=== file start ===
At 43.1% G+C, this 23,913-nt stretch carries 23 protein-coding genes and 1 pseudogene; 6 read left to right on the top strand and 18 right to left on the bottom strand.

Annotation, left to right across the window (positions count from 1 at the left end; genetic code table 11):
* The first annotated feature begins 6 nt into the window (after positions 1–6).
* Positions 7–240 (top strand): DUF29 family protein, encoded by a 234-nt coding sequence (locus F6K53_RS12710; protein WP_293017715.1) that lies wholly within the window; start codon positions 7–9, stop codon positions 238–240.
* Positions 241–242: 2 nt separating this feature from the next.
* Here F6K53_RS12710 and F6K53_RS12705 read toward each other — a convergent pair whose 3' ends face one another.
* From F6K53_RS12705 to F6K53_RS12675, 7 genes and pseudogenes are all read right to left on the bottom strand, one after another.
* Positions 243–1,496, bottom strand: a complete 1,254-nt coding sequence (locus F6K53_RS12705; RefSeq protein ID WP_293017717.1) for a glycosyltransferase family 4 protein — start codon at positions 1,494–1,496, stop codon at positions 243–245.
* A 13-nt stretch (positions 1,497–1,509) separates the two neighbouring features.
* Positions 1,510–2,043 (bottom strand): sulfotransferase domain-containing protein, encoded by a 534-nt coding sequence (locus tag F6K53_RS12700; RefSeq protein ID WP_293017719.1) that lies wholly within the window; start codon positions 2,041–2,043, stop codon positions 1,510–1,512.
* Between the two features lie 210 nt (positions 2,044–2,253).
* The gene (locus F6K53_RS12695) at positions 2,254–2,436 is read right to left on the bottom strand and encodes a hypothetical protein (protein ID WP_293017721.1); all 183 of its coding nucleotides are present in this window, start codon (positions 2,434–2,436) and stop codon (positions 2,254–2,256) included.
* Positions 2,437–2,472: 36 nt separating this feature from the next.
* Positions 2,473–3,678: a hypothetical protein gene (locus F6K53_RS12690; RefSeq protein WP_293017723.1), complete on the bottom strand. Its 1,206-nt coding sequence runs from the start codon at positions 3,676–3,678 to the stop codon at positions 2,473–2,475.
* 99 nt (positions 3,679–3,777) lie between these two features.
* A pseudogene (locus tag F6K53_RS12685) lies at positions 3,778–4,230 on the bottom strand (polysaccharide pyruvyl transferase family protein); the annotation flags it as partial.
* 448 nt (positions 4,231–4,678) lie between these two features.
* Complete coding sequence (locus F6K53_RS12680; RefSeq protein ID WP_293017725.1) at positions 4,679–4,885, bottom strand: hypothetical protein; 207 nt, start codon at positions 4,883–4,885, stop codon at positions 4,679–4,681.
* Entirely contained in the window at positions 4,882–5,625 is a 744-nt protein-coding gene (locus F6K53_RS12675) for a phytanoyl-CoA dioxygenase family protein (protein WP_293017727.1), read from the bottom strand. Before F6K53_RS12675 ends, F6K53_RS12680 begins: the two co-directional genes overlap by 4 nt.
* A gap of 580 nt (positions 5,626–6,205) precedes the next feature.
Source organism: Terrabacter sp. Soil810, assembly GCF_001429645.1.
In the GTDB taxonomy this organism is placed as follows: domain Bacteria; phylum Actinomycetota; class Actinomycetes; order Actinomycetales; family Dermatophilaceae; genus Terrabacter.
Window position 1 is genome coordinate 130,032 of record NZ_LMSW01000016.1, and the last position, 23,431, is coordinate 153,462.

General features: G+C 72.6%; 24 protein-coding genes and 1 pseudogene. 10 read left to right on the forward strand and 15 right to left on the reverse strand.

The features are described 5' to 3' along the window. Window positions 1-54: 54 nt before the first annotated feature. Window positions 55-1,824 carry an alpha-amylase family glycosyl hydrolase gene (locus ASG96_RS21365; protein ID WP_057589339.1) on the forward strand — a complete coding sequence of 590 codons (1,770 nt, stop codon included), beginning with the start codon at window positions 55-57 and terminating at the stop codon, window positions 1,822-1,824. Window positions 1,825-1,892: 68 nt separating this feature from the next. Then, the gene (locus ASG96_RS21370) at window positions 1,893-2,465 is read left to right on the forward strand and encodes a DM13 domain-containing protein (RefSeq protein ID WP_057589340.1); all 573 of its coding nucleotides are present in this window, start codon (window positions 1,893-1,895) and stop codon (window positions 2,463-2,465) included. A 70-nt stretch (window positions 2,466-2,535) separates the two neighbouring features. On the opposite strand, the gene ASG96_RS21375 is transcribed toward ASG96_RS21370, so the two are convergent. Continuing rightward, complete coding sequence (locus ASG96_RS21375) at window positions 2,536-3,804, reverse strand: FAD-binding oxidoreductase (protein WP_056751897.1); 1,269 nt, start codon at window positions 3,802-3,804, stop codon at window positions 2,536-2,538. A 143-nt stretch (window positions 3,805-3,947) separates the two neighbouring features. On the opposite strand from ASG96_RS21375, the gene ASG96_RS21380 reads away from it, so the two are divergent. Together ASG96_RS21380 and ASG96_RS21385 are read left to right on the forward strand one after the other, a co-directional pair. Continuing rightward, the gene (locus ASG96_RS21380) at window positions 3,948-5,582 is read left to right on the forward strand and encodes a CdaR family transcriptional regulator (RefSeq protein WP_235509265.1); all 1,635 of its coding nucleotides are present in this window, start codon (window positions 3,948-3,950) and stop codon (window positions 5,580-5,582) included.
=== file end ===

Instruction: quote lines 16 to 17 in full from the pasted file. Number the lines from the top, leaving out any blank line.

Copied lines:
* A pseudogene (locus tag F6K53_RS12685) lies at positions 3,778–4,230 on the bottom strand (polysaccharide pyruvyl transferase family protein); the annotation flags it as partial.
* 448 nt (positions 4,231–4,678) lie between these two features.